For fun I just finished reading Pierce's Types and Programming Languages. I missed some of the formal background for PL while in school since I skipped a pre-req or two to get into a compiler class that my favorite professor was teaching. It was nice to go back and fill in the gaps. TAPL came highly recommended from LtU and it didn't disappoint. Now, of course, I'm seeing new programming languages as the answer to everything.
More specifically I'm interested in the practical difference between a statically structurally typed language with type inference and a dynamically typed language. It seems that structural typing gets pretty close (depending on the implementation) to the duck typing promised by languages like Ruby while still being checked at compile time. Obviously there are some compromises like meta-programming, but there are even some statically typed languages that offer this as well.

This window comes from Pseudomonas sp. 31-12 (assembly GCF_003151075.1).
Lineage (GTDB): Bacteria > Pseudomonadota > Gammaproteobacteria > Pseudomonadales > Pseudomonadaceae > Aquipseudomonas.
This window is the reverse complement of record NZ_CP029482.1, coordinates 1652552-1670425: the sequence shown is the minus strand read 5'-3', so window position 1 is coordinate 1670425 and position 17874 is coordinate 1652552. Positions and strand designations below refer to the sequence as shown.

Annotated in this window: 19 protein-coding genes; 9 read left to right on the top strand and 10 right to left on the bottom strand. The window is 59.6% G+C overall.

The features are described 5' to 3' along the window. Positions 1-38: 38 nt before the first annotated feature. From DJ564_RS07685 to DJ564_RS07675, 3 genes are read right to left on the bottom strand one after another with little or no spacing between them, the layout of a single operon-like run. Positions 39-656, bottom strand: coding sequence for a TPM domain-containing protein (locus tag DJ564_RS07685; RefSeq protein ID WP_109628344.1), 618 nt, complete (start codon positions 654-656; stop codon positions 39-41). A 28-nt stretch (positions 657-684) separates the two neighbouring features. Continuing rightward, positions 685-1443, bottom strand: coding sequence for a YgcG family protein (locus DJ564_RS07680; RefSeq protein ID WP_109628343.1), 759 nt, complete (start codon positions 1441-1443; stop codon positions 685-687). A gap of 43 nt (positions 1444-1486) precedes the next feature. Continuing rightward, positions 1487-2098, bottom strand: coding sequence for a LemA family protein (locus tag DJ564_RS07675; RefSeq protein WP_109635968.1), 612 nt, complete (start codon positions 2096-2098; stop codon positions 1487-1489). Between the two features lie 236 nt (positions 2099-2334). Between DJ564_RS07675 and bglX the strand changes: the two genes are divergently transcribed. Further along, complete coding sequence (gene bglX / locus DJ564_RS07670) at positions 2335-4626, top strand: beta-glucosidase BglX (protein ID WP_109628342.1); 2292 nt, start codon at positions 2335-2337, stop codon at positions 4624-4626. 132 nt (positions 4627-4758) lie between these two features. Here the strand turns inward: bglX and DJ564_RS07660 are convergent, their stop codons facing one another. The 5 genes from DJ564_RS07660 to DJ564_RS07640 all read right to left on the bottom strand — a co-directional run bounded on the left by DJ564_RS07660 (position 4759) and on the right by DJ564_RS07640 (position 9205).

Unfortunately there isn't a good candidate .net language to play with. Although OCaml is structurally typed, F# remains nominally typed, probably for .net interop reasons. Because of the nature of the CLR, any structurally typed language would have to in effect fake it, via reflection or something. I'm thinking of writing a toy language just to play with this, exposing parameters as "object", invoking methods via reflection, and maybe indicating type constraints via an attribute or something. Hopefully I'll find some time for this.
Also, this is quite good (and released under a Creative Commons license), despite the Boring Manager's name.